The Most Under-the-Radar Food Towns in America from The Most Under-the-Radar Food Towns in America Gallery
The Most Under-the-Radar Food Towns in America Gallery
The Most Under-the-Radar Food Towns in America
When one thinks of the best food cities in the United States, a few obvious places come to mind. There’s New York City, with its famous pizza and bagels. Los Angeles comes to mind, for its fresh produce and trendy, Instagram-worthy dishes. Calling Austin a destination for barbecue would be a bit of an understatement. And there’s San Francisco, New Orleans, Chicago, Nashville, Atlanta, and so on. You know their names and their reputations. But what about the culinary destinations you don’t think about at first.
Yes, those are the under-the-radar food cities. The smaller yet buzzing metropolises and quaint towns that consistently pump out stellar food and drink without the big-name reputation. There’s Dallas, which often gets overlooked for its flashier sister cities. There’s New Haven, Connecticut, which actually has better pizza than New York or Chicago. And there’s Scottsdale, Arizona; Traverse City, Michigan; and Sacramento, California. You know these cities’ names, but you don’t know their food. Until now. Who knows? You could find your next foodie vacation.
Asheville, North Carolina
Though it’s well established as one of the hippest cities in the South, Asheville, North Carolina, is often overlooked for its culinary scene. But it should not be! Not only does this town have more breweries per capita than any other place in the United States, it was on the forefront of the farm-to-table movement with restaurants like The Market Place. And no Southern city would be a culinary destination without solid barbecue, of which Asheville has plenty. There’s the Obama-approved 12 Bones and Buxton Hall, which roasts whole hogs over a wood fire.
Baton Rouge, Louisiana
New Orleans dominates the culinary scene in Louisiana, leaving Baton Rouge underappreciated. But indeed, the Creole and Cajun food here is insanely good. Look no further than Baton Rouge staple Parrain’s Seafood, which has some of the best crawfish étouffée you’ll ever find. In addition to amazing seafood, Baton Rouge has a massively diverse food scene with sushi (UMAMI Japanese Bistro), Mediterranean (Zoroona Mediterranean Grill), and some of the best fried chicken ever at Delpit’s Chicken Shack. Seriously, this place is just as worthy of a culinary tour as its more famous sibling.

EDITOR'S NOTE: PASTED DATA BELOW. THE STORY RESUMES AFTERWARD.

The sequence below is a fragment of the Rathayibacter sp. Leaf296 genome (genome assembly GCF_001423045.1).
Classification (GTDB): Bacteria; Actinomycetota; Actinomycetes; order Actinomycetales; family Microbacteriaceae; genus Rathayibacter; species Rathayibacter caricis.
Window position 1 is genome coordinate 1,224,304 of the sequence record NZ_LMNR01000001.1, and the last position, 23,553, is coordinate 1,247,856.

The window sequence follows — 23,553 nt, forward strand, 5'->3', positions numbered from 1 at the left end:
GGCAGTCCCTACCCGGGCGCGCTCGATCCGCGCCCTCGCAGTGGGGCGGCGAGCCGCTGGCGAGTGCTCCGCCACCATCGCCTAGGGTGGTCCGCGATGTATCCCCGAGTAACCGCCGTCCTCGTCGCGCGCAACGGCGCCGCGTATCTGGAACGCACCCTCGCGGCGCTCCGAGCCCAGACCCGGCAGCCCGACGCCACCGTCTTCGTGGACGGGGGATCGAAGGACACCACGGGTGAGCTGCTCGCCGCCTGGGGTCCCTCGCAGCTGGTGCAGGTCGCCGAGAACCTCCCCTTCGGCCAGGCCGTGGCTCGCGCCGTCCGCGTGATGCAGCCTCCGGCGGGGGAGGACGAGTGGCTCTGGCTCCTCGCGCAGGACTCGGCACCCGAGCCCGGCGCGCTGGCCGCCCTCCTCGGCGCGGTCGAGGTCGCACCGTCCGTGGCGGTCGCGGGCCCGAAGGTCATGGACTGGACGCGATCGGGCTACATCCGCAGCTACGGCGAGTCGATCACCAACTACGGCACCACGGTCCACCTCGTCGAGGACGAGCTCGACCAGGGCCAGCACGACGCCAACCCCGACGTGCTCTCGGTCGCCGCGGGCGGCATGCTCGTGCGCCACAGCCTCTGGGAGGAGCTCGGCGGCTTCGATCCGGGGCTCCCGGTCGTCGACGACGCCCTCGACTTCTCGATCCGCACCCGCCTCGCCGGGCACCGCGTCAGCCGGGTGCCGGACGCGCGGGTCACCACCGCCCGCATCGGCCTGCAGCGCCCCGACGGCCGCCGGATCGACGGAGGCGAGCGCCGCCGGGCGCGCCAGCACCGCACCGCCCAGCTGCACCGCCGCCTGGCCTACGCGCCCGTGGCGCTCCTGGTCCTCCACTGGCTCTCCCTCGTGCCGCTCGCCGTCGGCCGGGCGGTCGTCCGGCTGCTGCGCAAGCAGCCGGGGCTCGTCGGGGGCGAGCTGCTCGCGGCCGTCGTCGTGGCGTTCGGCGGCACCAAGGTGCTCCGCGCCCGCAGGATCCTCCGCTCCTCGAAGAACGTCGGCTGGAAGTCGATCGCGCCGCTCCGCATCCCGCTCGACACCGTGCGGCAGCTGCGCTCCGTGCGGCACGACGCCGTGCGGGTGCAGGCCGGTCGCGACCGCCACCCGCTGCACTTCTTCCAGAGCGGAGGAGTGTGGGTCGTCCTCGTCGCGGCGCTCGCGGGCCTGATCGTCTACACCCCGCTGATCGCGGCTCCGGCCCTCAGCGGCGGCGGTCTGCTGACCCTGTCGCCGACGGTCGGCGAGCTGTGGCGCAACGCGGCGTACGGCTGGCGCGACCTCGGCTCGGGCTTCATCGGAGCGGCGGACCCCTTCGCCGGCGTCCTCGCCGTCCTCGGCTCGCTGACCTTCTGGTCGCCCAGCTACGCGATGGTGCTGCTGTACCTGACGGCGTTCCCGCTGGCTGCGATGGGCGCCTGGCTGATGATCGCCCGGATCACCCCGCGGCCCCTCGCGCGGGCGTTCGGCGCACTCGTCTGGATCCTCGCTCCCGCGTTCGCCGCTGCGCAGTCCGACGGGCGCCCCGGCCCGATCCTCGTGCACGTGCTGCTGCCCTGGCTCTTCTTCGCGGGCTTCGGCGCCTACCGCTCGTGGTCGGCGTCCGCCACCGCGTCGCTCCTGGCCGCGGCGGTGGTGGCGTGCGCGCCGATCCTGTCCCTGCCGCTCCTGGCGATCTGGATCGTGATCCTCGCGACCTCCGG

There are a lot of Southern culinary destinations, so it’s been easy for Birmingham to be overlooked while giants like Atlanta and New Orleans dominate the conversation. But no longer! This charming Alabama town has Southern staples down pat. Look no further than Café Dupont with their signature buttermilk-fried chicken with a lemon buerre blanc. Birmingham is also home to one of the best restaurants in Alabama: Highlands Bar & Grill. It has a daily rotating menu using seasonal ingredients for its French-inspired Southern menu. While you’re eating your way around Birmingham, be sure to stop by The Market at Pepper Place, a farmers market with 100 vendors selling fresh produce and homemade food goods.
While Denver gets all the hype for beer and food in Colorado, don’t sleep on Boulder. It’s home to the state’s very best restaurant, Frasca Food & Wine, which serves simple yet elegant Italian food in a warm and inviting space. They also have a surprisingly diverse food scene with Argentinian food (Rincon Argentino), Japanese cuisine (Izakaya Amu), and German sausages (Bohemian Biergarten). Plus, in a state full of some of the best breweries in the country, Avery Brewing holds its own, anchored by its fabulous Maharaja Double IPA.
If you find yourself in Vermont, the best food in the state is all in Burlington. Head to this historic town and not only will you find plenty of charm, you’ll find some seriously good eats. There’s Guild Tavern with its wood-fired steaks, traditional Neapolitan style pizzas at Pizzeria Verita, and fine dining at Trattoria Delia and Hen of the Wood. If you’re looking for cheap food, well, Burlington has that too with some fine doughnuts, soup, and one of the best dive bars in the country. Seriously, there’s something for everyone here.
Charleston, West Virginia
Another Charleston may get all the glory when it comes to its food scene (we’re looking at you, South Carolina), but Charleston, West Virginia, is truly where it’s at. Everyone loves pizza, and Lola’s has creative twists on that classic dish like a steak and cheese pie. Of course, this Southern town also has world-class barbecue at Dem 2 Brothers And A Grill with some of the most melt-in-your-mouth delicious brisket you could ever have. If you want to class it up, Charleston is also the home to the best steakhouse in West Virginia, The Chop House, which has a surprisingly great beef Wellington.